They use solid steel framing the original one with the weight mount was hollow. That was the Gen 1 version it has since changed, twice.

It weighs like 30LBS as pictured above... if your scope is moving dialing it, your scope sucks
 

secondofangle2

Online Training Member
Jul 3, 2017
360
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#14
Agree with video that you must lock leg screws with nuts to prevent movement.

The leg screws can be a pain to set up. When you tighten them the system moves. If you are trying to have your scope at top of ruler on zero, hard to do. I suggest instead getting it close then use the elevation knob to adjust to the top of the ruler. Just record the offsets.

I spend a lot more time leveling than he, if he did it at all.

I got my 26.2# lead brick yesterday. It really really helps with stability. A bag or two of lead shot would likewise work wonders.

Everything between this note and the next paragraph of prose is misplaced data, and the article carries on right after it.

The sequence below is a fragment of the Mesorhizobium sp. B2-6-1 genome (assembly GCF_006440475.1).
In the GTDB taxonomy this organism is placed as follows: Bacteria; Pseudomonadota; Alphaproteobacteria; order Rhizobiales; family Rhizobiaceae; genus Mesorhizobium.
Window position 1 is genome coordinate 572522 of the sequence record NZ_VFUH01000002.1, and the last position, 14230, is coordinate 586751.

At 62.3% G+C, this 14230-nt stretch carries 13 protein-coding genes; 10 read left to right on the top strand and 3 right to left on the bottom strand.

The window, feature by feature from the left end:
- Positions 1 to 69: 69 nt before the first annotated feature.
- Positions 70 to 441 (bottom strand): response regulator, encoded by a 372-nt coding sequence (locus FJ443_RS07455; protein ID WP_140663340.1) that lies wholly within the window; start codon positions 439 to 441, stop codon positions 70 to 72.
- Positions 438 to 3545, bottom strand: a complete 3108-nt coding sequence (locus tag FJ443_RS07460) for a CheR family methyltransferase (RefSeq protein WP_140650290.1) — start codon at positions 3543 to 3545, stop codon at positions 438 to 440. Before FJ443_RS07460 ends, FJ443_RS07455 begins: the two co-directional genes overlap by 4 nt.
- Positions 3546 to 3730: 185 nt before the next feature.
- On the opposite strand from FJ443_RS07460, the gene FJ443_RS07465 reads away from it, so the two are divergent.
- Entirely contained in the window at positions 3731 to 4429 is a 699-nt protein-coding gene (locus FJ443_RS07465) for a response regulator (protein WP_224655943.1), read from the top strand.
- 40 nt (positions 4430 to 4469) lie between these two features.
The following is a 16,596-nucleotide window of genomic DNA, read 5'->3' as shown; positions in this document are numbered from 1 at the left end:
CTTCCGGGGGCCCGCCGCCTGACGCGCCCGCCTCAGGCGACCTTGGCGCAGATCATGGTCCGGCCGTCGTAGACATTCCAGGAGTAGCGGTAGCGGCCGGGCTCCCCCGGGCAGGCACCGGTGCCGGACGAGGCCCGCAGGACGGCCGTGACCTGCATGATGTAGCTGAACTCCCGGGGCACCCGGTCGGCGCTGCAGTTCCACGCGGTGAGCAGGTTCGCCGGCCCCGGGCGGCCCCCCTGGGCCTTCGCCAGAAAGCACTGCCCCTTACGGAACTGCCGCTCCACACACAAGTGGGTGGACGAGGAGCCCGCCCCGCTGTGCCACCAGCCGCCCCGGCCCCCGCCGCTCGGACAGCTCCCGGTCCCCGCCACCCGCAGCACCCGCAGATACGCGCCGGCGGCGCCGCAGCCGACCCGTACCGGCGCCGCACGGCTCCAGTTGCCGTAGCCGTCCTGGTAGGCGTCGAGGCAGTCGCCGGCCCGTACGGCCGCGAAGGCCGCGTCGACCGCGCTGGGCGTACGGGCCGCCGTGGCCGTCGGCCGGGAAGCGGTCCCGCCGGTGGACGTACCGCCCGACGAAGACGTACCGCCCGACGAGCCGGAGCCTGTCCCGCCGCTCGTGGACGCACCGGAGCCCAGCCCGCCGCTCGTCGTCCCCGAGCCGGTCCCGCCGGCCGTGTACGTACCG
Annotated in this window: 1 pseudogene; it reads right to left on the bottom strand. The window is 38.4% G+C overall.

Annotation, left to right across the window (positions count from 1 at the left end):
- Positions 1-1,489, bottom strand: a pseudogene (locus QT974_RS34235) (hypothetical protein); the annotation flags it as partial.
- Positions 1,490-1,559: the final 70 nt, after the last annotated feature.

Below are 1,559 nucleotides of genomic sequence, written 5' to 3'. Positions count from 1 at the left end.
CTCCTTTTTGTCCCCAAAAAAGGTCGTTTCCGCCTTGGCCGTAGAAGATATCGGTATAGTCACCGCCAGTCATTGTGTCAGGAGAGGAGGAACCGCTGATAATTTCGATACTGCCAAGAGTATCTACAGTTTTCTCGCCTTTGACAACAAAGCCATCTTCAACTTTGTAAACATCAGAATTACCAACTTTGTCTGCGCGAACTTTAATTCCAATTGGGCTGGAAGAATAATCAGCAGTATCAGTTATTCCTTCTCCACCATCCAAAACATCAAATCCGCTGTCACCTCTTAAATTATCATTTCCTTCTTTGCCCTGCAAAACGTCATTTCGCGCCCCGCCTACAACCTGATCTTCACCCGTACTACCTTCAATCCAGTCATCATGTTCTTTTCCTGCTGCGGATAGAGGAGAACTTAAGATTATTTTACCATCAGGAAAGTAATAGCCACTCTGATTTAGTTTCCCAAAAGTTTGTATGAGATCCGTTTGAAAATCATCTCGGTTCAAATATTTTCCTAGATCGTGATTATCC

I do NOT recommend making marks on the board. Too much room for error. Screw actual rulers to the board and make large marks on the board every 6-12” for easy Visual ID

I think you optimally want the scope to travel 25 MRAD or 100 MOA to find small errors.

I used the Leica DISTO D2 last night and it was teats.

It it was the first time I got repeatable results over and over. Some of the same corrections from previous measurements but some past measurements were way off. I suspect system movement, and inaccurate distance to ruler for those errors. And maybe parallax too.